When millions of computer users in the U.S. and elsewhere Web-surfed their way to a look at the just-released transcripts of President Bill Clinton’s testimony before the Kenneth Starr-led grand jury, the controversy became the first high-tech cyber-scandal.
But the techno-connection won’t stop at the Internet. A small Santa Cruz digital videodisc publisher has started stamping out thousands of copies of “The Clinton Grand Jury Testimony,” starring Clinton as himself, and the voices of various inquisitors, led by Starr.
The four-hour DVD, recorded during Clinton’s Aug. 17 deposition, is available only from www.Netflix.com, the Internet-based DVD rental and sales outlet. But while many in the country have complained about the $40 million cost of the Starr investigation, this DVD is apparently the only bargain to come out of the whole affair. Its price? Just 2¢, plus the company’s standard $2 postage and handling charge.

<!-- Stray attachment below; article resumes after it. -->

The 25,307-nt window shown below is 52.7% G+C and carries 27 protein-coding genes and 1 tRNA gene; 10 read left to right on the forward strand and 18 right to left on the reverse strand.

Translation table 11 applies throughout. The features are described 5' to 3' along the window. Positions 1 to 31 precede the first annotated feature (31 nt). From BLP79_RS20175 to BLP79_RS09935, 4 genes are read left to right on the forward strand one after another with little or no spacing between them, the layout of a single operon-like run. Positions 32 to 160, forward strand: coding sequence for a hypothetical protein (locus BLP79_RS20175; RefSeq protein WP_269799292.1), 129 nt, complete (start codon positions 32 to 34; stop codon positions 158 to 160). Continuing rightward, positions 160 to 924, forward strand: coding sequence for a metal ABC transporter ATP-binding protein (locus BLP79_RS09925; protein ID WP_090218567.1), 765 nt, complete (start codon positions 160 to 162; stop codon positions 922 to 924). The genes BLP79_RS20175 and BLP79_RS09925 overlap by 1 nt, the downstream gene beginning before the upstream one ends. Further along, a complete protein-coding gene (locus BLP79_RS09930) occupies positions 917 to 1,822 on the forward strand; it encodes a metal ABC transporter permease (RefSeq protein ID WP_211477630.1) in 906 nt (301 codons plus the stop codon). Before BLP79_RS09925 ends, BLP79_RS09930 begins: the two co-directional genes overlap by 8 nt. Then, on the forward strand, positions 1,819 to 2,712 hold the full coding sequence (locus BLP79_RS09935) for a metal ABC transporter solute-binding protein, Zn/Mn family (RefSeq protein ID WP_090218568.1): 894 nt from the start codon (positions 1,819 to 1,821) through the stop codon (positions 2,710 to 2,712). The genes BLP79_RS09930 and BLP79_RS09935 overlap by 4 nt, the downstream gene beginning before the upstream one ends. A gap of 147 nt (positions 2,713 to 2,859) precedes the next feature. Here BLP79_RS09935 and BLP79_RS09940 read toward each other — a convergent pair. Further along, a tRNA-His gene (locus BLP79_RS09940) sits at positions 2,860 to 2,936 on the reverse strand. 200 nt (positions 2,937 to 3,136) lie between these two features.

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Netflix first put the testimony DVD up for sale at $9.95 and sold about 2,000 copies before dropping the price. (The company will give refunds to customers who purchased at the higher price.)
Netflix described the lowball cost as an effort to “encourage public education regarding these history-making events.” It’s also a pretty good loss-leader for the online store, said a spokesman, who added that traffic to the Website has been “tremendous.”
The Clinton disc was published by Media Gallery.